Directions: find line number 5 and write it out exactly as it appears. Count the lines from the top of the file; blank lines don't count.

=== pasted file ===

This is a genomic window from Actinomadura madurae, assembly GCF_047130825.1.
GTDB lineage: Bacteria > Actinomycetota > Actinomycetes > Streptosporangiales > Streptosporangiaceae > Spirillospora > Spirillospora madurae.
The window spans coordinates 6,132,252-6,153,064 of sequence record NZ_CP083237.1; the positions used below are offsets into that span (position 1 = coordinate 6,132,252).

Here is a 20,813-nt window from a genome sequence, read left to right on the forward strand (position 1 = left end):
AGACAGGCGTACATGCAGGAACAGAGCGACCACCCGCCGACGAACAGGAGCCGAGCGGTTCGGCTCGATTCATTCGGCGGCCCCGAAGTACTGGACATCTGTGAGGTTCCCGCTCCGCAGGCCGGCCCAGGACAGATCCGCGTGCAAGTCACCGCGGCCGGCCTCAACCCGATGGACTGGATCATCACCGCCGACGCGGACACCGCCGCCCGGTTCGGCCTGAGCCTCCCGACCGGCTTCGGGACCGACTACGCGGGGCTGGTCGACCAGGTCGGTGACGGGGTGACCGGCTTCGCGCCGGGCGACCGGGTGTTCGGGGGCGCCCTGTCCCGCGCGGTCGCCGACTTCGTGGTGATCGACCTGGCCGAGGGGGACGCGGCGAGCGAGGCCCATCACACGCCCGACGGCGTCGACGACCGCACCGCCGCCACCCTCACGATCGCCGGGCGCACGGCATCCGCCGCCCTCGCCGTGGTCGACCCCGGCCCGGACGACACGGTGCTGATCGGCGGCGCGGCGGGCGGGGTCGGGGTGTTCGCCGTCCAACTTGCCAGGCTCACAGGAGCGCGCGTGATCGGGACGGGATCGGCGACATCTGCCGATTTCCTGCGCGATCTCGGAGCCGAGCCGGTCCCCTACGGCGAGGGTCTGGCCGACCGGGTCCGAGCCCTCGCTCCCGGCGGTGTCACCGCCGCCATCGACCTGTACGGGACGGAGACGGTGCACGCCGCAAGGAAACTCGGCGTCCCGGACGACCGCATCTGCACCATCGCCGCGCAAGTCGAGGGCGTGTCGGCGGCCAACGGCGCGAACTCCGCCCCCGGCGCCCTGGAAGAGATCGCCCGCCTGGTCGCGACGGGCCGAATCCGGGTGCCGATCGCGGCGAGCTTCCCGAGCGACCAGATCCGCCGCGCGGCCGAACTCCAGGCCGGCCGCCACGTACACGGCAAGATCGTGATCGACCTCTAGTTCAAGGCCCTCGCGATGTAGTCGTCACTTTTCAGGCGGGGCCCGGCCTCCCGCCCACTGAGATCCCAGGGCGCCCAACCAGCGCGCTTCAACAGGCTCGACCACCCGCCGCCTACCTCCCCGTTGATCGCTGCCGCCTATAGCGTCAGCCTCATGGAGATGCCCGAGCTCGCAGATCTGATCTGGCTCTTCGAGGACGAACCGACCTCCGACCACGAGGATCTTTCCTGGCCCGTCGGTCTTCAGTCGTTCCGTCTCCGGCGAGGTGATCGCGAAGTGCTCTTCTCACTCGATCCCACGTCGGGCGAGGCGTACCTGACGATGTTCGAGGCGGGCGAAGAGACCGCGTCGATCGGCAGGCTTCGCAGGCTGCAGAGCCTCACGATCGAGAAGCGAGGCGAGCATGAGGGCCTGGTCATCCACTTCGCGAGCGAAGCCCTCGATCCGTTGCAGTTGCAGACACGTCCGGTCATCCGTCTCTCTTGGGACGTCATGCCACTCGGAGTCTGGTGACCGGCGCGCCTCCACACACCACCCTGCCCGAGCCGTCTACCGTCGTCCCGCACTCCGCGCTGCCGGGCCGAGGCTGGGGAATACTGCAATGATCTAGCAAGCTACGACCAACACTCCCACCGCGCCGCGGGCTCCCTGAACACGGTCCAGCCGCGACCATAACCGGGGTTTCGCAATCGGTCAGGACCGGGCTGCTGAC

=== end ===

AGACAGGCGTACATGCAGGAACAGAGCGACCACCCGCCGACGAACAGGAGCCGAGCGGTTCGGCTCGATTCATTCGGCGGCCCCGAAGTACTGGACATCTGTGAGGTTCCCGCTCCGCAGGCCGGCCCAGGACAGATCCGCGTGCAAGTCACCGCGGCCGGCCTCAACCCGATGGACTGGATCATCACCGCCGACGCGGACACCGCCGCCCGGTTCGGCCTGAGCCTCCCGACCGGCTTCGGGACCGACTACGCGGGGCTGGTCGACCAGGTCGGTGACGGGGTGACCGGCTTCGCGCCGGGCGACCGGGTGTTCGGGGGCGCCCTGTCCCGCGCGGTCGCCGACTTCGTGGTGATCGACCTGGCCGAGGGGGACGCGGCGAGCGAGGCCCATCACACGCCCGACGGCGTCGACGACCGCACCGCCGCCACCCTCACGATCGCCGGGCGCACGGCATCCGCCGCCCTCGCCGTGGTCGACCCCGGCCCGGACGACACGGTGCTGATCGGCGGCGCGGCGGGCGGGGTCGGGGTGTTCGCCGTCCAACTTGCCAGGCTCACAGGAGCGCGCGTGATCGGGACGGGATCGGCGACATCTGCCGATTTCCTGCGCGATCTCGGAGCCGAGCCGGTCCCCTACGGCGAGGGTCTGGCCGACCGGGTCCGAGCCCTCGCTCCCGGCGGTGTCACCGCCGCCATCGACCTGTACGGGACGGAGACGGTGCACGCCGCAAGGAAACTCGGCGTCCCGGACGACCGCATCTGCACCATCGCCGCGCAAGTCGAGGGCGTGTCGGCGGCCAACGGCGCGAACTCCGCCCCCGGCGCCCTGGAAGAGATCGCCCGCCTGGTCGCGACGGGCCGAATCCGGGTGCCGATCGCGGCGAGCTTCCCGAGCGACCAGATCCGCCGCGCGGCCGAACTCCAGGCCGGCCGCCACGTACACGGCAAGATCGTGATCGACCTCTAGTTCAAGGCCCTCGCGATGTAGTCGTCACTTTTCAGGCGGGGCCCGGCCTCCCGCCCACTGAGATCCCAGGGCGCCCAACCAGCGCGCTTCAACAGGCTCGACCACCCGCCGCCTACCTCCCCGTTGATCGCTGCCGCCTATAGCGTCAGCCTCATGGAGATGCCCGAGCTCGCAGATCTGATCTGGCTCTTCGAGGACGAACCGACCTCCGACCACGAGGATCTTTCCTGGCCCGTCGGTCTTCAGTCGTTCCGTCTCCGGCGAGGTGATCGCGAAGTGCTCTTCTCACTCGATCCCACGTCGGGCGAGGCGTACCTGACGATGTTCGAGGCGGGCGAAGAGACCGCGTCGATCGGCAGGCTTCGCAGGCTGCAGAGCCTCACGATCGAGAAGCGAGGCGAGCATGAGGGCCTGGTCATCCACTTCGCGAGCGAAGCCCTCGATCCGTTGCAGTTGCAGACACGTCCGGTCATCCGTCTCTCTTGGGACGTCATGCCACTCGGAGTCTGGTGACCGGCGCGCCTCCACACACCACCCTGCCCGAGCCGTCTACCGTCGTCCCGCACTCCGCGCTGCCGGGCCGAGGCTGGGGAATACTGCAATGATCTAGCAAGCTACGACCAACACTCCCACCGCGCCGCGGGCTCCCTGAACACGGTCCAGCCGCGACCATAACCGGGGTTTCGCAATCGGTCAGGACCGGGCTGCTGAC